Cherry Blossom Baseball


CCBC’s Best Books for Kids & Teens (Spring 2016) — Commended

Is pretending to be someone else the only way Michiko can fit in?

Michiko Minigawa’s life is nothing but a bad game of baseball. The Canadian government swung the bat once, knocking her family away from a Vancouver home base to an old farmhouse in the Kootenay Mountains. But when they move into town, the government swings the bat again, announcing that all Japanese must now move east of the Rockies or else go to Japan.

Now in Ontario, Michiko once again has to adjust to a whole new kind of life. She is the only Japanese student in her school, and making friends is harder than it was before. When Michiko surprises an older student with her baseball skills and he encourages her to try out for the local team, she gives it a shot. But everyone thinks this new baseball star is a boy. Michiko has to make a decision: quit playing ball (and being harassed), or pitch like she’s never pitched before.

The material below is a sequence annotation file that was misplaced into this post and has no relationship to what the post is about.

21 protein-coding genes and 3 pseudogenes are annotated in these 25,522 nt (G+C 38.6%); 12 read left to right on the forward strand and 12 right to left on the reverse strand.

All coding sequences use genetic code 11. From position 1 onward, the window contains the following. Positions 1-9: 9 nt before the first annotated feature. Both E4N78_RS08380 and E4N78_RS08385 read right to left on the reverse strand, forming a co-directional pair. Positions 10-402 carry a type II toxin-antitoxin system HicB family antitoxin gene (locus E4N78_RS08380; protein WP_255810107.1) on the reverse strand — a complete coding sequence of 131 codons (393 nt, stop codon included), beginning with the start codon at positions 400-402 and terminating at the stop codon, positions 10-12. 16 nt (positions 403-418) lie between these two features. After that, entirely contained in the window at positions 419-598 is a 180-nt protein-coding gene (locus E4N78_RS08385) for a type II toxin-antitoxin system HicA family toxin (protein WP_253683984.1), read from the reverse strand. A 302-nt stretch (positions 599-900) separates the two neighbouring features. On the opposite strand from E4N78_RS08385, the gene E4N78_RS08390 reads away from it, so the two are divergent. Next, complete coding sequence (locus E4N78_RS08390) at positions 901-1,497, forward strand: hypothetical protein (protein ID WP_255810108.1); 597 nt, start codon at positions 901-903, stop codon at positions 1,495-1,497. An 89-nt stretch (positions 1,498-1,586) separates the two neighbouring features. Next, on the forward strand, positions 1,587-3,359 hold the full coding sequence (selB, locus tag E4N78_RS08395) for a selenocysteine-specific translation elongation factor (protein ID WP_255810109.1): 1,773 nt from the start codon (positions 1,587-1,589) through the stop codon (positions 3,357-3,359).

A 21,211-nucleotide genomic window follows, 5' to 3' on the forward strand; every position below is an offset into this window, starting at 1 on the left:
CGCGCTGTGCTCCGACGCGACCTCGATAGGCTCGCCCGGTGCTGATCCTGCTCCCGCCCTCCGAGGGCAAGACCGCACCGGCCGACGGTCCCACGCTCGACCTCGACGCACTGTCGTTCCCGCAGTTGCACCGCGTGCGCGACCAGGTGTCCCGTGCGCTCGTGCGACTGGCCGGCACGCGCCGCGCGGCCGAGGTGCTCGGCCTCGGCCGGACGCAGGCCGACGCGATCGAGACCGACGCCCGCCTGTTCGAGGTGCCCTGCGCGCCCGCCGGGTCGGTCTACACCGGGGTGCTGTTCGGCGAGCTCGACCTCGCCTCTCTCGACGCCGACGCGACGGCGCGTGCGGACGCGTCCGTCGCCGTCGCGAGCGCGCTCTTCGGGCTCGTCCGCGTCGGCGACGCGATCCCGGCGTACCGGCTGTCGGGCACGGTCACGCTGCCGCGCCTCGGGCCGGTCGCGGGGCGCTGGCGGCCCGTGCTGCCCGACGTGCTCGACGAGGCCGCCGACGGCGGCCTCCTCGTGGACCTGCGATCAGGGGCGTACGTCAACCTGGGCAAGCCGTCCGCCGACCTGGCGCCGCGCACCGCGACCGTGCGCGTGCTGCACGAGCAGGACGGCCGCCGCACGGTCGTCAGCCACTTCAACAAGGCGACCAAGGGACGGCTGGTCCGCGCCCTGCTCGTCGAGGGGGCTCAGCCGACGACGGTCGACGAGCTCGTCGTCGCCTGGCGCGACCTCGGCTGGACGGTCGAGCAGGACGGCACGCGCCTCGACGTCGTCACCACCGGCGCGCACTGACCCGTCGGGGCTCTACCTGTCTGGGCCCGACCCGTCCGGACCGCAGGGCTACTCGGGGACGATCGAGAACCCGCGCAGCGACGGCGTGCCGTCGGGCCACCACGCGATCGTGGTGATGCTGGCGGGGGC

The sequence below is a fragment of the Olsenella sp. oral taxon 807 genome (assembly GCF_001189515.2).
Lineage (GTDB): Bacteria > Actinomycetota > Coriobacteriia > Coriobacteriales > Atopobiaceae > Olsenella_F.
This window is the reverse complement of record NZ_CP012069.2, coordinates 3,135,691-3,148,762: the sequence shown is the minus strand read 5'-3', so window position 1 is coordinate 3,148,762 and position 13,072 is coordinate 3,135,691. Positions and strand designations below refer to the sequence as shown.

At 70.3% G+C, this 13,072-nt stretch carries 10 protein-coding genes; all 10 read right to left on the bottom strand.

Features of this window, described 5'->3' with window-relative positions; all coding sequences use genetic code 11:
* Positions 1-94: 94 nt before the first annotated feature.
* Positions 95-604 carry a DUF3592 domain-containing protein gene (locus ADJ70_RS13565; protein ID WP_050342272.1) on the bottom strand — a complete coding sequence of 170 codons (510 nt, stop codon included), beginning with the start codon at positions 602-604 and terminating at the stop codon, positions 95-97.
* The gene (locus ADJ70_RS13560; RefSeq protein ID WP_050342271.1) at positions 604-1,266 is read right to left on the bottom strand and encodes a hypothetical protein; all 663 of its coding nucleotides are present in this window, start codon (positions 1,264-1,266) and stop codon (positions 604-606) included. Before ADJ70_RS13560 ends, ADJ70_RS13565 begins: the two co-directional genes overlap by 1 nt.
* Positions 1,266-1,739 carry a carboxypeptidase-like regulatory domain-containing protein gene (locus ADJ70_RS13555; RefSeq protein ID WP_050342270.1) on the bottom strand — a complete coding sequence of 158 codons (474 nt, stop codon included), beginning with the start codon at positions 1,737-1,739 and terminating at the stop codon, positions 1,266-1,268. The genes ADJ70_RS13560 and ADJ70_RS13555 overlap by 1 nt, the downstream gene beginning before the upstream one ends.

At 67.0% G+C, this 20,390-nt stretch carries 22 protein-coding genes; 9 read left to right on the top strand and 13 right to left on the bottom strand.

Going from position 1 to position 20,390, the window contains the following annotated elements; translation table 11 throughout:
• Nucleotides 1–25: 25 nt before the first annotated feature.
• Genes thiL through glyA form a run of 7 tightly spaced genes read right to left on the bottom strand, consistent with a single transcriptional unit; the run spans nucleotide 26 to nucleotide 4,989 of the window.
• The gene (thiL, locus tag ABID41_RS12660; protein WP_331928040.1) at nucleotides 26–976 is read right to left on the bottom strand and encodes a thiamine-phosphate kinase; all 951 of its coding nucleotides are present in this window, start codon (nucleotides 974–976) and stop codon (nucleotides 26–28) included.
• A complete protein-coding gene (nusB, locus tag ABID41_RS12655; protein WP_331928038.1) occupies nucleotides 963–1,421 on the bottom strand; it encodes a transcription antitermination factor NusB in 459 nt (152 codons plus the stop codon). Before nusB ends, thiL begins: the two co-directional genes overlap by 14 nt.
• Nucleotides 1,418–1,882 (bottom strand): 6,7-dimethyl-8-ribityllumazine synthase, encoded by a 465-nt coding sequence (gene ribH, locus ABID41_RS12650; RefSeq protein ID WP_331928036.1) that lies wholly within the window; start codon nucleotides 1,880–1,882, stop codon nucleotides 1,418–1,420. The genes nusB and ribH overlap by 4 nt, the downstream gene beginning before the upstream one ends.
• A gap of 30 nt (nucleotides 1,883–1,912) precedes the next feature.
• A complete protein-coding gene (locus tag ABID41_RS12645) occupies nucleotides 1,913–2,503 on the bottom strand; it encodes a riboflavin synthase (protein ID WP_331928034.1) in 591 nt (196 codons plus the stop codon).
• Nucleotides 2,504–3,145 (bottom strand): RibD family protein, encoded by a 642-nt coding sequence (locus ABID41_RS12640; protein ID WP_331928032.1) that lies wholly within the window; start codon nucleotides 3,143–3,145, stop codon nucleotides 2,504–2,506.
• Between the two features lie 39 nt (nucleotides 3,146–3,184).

CCBC’s Best Books for Kids and Teens (Spring 2016)


Michiko is endearing, and readers who persevere will rejoice with her victories big and small.


A historically accurate story about being an outsider, family values and the ability of sports to bring people together.

School Library Journal

A fast-paced, intriguing read. Highly recommended.

Canadian Materials

Michiko is a wonderful character trying to find her place in an often racist Canada, obeying her strict but loving parents, supported by cultural traditions and fiercely passionate about baseball.

Resource Links

Maruno tells an almost uniquely Canadian story as we see how different cultural communities interact, as well as the challenges many first- and second-generation Canadians encounter, issues that are still relevant today.

Canadian Children’s Book News

About the Author

Jennifer Maruno

Posted by Kendra on October 30, 2014
Jennifer Maruno photo

Jennifer Maruno

Jennifer Maruno is a long-time educator and author. Her debut novel, When the Cherry Blossoms Fell, was shortlisted for the Hackmatack Award and the Pacific Northwest Library Association Young Readers Choice Award. She lives in Burlington, Ontario.